Don’t Fight Fire With Fire
It seems that everyone who appears on TV wants war. The media, the congressmen, the military officials are calling for immediate retaliatory actions. Before the people of this country have begun to mourn, before we even know who was responsible for the attacks, a large military response seems inevitable.
It doesn’t matter where or who or how much to strike; just something to cause pain, to cause more destruction, so that we may feel better. But if you think about it, you know that no good can come of more violence. I’m not speaking about turning the other cheek or taking the high ground. Simply, on a rational level, there is no way that more violence will solve anything.
Emotionally, only time can heal our collective grief. The loss that thousands of families have recently endured cannot be assuaged with the loss of more lives. No one will feel better if we annihilate another culture.
Strategically, the call for more violence has no merit. First, we don’t know who was responsible for the attacks. There is no hard evidence as of yet, and no one has claimed responsibility. This has not stopped speculation and the subsequent preparations for retaliation. If the persons responsible are found, and the U.S. does retaliate, it will no doubt cost the lives of many innocent people, as it has in previous wars. Secondly, many politicians have said we must use force as deterrence “to make sure people understand the U.S. will not tolerate this.” How can a person or group ready to commit suicide possibly be deterred by violence? They can’t be. The only effect of U.S. retaliation will be to provoke further attacks.
It’s obvious that we can’t defend against these attacks either -- even with our enormous arsenal, we could not stop the attacks. Nevertheless, congressmen are already using this tragedy to push for more spending on defense, and specifically on missile defense. But greater defense as a deterrent is ludicrous. The criminals knowingly and intentionally attacked the United States, the most heavily armed nation in the history of mankind. Not only did this not deter the criminals, but their heinous acts were carried out quite easily. No missile defense system could possibly have stopped the attacks. My question is, how will spending more on what didn’t work in the first place help to ensure that this doesn’t happen again?
It’s not altogether a surprise that attacks of this sort could happen again. That’s where our fear and our insecurity come from. What do we as a society do to ensure our security? Do we support more violence? Do we find security in the suspension of our civil liberties? Do we okay the reallocation of education and social security funds to defense? We have to do something to feel safe, it’s a natural human instinct, but is bombing another country the answer?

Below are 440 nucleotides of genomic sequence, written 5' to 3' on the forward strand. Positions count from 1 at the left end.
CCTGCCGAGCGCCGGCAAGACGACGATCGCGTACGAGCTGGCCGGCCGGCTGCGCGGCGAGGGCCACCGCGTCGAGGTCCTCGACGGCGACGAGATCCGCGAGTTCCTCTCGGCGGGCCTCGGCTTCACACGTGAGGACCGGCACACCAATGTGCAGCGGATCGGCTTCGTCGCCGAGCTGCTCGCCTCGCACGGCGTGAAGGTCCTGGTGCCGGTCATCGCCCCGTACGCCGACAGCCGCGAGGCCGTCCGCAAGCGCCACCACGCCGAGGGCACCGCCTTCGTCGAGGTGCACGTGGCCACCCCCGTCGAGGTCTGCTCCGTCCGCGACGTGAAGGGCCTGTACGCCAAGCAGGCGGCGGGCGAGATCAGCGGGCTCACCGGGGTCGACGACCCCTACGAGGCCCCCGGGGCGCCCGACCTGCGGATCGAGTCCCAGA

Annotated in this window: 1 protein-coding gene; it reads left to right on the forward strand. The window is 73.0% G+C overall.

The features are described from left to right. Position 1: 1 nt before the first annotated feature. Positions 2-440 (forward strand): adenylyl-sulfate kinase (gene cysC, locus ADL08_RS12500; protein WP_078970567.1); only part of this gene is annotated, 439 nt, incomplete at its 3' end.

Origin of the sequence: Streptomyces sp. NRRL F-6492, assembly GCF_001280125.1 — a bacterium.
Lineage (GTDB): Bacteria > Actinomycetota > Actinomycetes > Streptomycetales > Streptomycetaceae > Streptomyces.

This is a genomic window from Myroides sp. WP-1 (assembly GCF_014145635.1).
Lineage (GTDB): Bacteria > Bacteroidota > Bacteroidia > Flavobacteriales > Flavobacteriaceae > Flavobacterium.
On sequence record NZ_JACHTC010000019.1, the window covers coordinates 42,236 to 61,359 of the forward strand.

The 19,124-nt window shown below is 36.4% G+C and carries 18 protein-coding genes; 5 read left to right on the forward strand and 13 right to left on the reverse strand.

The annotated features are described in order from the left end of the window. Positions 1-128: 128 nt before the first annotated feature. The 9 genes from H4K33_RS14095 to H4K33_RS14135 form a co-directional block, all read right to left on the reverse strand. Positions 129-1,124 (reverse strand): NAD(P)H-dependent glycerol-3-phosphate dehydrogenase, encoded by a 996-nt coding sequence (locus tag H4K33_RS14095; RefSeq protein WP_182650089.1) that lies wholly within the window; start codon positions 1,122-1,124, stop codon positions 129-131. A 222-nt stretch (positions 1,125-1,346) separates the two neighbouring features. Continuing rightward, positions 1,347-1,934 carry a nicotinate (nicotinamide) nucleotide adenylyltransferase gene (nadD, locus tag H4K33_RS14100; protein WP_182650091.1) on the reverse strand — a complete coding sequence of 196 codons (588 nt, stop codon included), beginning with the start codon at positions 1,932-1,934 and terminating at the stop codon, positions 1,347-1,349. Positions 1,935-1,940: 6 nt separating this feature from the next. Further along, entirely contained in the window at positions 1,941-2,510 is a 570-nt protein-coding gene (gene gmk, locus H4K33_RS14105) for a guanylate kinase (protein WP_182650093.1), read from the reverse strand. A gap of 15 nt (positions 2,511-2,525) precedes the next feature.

Maybe we can begin by trying to understand what happened, and why it happened. If we can understand the motivations behind the crimes, we may find a peaceful and affective way to stop future attacks. To do this, we cannot simply demonize those we perceive to be our enemy. We cannot point and say, “EVIL,” because that’s not understanding; that’s simply propaganda meant to make killing a whole lot easier on the conscience. Instead of asking what kind of monster could do something like this, we should ask what could drive another human being to act with such deplorable behavior.
Understand that I’m not trying to justify Tuesday’s attacks. They were despicable acts of human behavior, and those perpetrators who are still living should be brought to justice. Nor do I mean to lessen the importance of the suffering of the victims and their families. I still feel sick about what happened to those people. But the current atmosphere of war and death is simply not the path to healing.
At home, the culture of fear and violence that could potentially erupt because of hard-line actions abroad is very disheartening. Already I’ve heard stories of Americans being attacked because of the color of their skin. At this school, e-mails expressing racism and hatred have begun circulating. We have to remember how insignificant, and at the same time, how important we all are. We all live on a this planet together, surrounded by the vacuum of space, and in the end, we are all we have. It sounds novel and trite, and there’s little chance anything can come of it, but I don’t know what else to say -- peace.